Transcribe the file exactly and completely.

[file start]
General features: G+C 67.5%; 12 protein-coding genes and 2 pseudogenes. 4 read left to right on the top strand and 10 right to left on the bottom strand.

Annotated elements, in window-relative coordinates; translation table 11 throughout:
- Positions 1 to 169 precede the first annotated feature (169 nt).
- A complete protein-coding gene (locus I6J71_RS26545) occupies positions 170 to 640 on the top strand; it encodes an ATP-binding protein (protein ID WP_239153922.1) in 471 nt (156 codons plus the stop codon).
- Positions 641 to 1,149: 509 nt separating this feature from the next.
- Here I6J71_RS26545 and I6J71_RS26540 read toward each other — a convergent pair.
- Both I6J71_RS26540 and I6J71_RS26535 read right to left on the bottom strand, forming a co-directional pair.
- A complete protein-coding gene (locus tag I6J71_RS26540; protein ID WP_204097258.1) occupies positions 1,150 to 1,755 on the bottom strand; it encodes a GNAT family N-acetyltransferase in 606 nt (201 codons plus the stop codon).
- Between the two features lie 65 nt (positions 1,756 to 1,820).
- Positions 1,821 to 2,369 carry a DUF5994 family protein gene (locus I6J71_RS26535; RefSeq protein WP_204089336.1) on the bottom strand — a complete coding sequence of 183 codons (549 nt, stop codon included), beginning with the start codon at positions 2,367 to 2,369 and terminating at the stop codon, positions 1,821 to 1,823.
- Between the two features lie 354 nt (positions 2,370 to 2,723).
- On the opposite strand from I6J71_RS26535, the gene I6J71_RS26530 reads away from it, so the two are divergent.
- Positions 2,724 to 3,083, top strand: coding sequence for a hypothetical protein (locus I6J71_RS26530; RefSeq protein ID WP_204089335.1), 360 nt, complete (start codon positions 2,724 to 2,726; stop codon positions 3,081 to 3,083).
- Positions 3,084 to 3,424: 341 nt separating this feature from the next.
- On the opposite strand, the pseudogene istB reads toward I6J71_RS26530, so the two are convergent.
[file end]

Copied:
General features: G+C 67.5%; 12 protein-coding genes and 2 pseudogenes. 4 read left to right on the top strand and 10 right to left on the bottom strand.

Annotated elements, in window-relative coordinates; translation table 11 throughout:
- Positions 1 to 169 precede the first annotated feature (169 nt).
- A complete protein-coding gene (locus I6J71_RS26545) occupies positions 170 to 640 on the top strand; it encodes an ATP-binding protein (protein ID WP_239153922.1) in 471 nt (156 codons plus the stop codon).
- Positions 641 to 1,149: 509 nt separating this feature from the next.
- Here I6J71_RS26545 and I6J71_RS26540 read toward each other — a convergent pair.
- Both I6J71_RS26540 and I6J71_RS26535 read right to left on the bottom strand, forming a co-directional pair.
- A complete protein-coding gene (locus tag I6J71_RS26540; protein ID WP_204097258.1) occupies positions 1,150 to 1,755 on the bottom strand; it encodes a GNAT family N-acetyltransferase in 606 nt (201 codons plus the stop codon).
- Between the two features lie 65 nt (positions 1,756 to 1,820).
- Positions 1,821 to 2,369 carry a DUF5994 family protein gene (locus I6J71_RS26535; RefSeq protein WP_204089336.1) on the bottom strand — a complete coding sequence of 183 codons (549 nt, stop codon included), beginning with the start codon at positions 2,367 to 2,369 and terminating at the stop codon, positions 1,821 to 1,823.
- Between the two features lie 354 nt (positions 2,370 to 2,723).
- On the opposite strand from I6J71_RS26535, the gene I6J71_RS26530 reads away from it, so the two are divergent.
- Positions 2,724 to 3,083, top strand: coding sequence for a hypothetical protein (locus I6J71_RS26530; RefSeq protein ID WP_204089335.1), 360 nt, complete (start codon positions 2,724 to 2,726; stop codon positions 3,081 to 3,083).
- Positions 3,084 to 3,424: 341 nt separating this feature from the next.
- On the opposite strand, the pseudogene istB reads toward I6J71_RS26530, so the two are convergent.